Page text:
Importance: Hydroxychloroquine sulfate is a commonly used medication for patients with dermatomyositis and has been associated with a uniquely elevated risk of adverse cutaneous reactions in this population. No studies to date have examined whether certain subsets of patients with dermatomyositis are at increased risk of experiencing a hydroxychloroquine-associated skin eruption. Objective: To identify disease features that increase the risk of hydroxychloroquine-associated skin eruption in adults with dermatomyositis. Design, Setting, and Participants: A retrospective cohort study was conducted in the outpatient dermatology clinic at a tertiary academic referral center. All adults with dermatomyositis (age >18 years) who started receiving hydroxychloroquine between July 1, 1990, and September 13, 2016, were eligible for the analysis. Patients were considered to have a hydroxychloroquine-associated skin eruption if a skin eruption had developed within their first 4 weeks of treatment and resolved with discontinuation of hydroxychloroquine therapy. Exposures: One or more doses of hydroxychloroquine. Main Outcomes and Measures: The associations between autoantibodies (against transcription intermediary factor 1γ [TIF-1γ], nucleosome-remodeling deacetylase complex [Mi-2], nuclear matrix protein [NXP-2], small ubiquitinlike modifier 1 activating enzyme [SAE-1/2], melanoma differentiation-associated gene 5 [MDA-5], histidyl-transfer RNA synthetase [Jo-1], Ku, and signal recognition particles) and cutaneous adverse reactions to hydroxychloroquine in patients with dermatomyositis. Results: A total of 111 patients met the inclusion criteria, and 23 (20.7%) developed a hydroxychloroquine-associated skin eruption (20 [87.0%] were women with a mean [SD] age of 49  years at diagnosis). Skin eruptions were approximately 3 times more common in patients with anti-SAE-1/2 autoantibodies (7 of 14 [50.0%]) compared with those without the autoantibody (16 of 97 [16.5%]). In contrast, none of 15 patients with anti-MDA-5 autoantibodies had a skin eruption vs 23 of 96 (24.0%) of those without the autoantibody. In exact logistic regressions adjusted for age, race/ethnicity, sex, amyopathic status, anti-Ro52 status, and dermatomyositis-associated cancer, the presence of anti-SAE-1/2 autoantibodies was significantly associated with a hydroxychloroquine-associated skin eruption (odds ratio [OR], 8.43; 95% CI, 1.98-49.19; P =.003) and presence of anti-MDA-5 autoantibodies was significantly negatively associated with a hydroxychloroquine-associated skin eruption (OR, 0.06; 95% CI, 0.0004-0.52; P =.006). No other autoantibodies were significantly positively or negatively associated with a hydroxychloroquine-associated skin eruption. Conclusions and Relevance: Adverse skin reactions to hydroxychloroquine are relatively common in a US cohort of patients with dermatomyositis. Our data suggest that pathophysiologic differences exist between autoantibody subsets in dermatomyositis.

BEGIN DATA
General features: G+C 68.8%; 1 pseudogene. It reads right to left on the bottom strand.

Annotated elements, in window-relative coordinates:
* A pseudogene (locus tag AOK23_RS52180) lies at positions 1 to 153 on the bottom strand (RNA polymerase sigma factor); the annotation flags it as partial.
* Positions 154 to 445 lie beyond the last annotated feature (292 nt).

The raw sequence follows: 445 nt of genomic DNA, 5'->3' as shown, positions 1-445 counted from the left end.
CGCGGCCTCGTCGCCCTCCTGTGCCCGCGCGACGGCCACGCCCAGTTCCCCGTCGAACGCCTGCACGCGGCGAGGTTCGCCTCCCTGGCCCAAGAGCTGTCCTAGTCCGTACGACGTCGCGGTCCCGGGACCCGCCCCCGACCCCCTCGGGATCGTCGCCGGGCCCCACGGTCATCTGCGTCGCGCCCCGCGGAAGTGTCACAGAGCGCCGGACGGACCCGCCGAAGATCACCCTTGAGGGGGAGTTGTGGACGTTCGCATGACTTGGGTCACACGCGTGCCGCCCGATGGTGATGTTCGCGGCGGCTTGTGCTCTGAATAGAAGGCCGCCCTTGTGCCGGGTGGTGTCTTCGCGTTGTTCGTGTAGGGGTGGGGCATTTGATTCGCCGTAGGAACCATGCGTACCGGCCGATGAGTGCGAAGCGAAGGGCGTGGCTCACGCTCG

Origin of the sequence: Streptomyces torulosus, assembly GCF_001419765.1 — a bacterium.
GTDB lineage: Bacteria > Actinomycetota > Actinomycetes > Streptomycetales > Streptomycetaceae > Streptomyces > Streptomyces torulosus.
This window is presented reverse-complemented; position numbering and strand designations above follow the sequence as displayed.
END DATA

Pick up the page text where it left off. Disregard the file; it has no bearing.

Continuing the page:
ASJC Scopus subject areas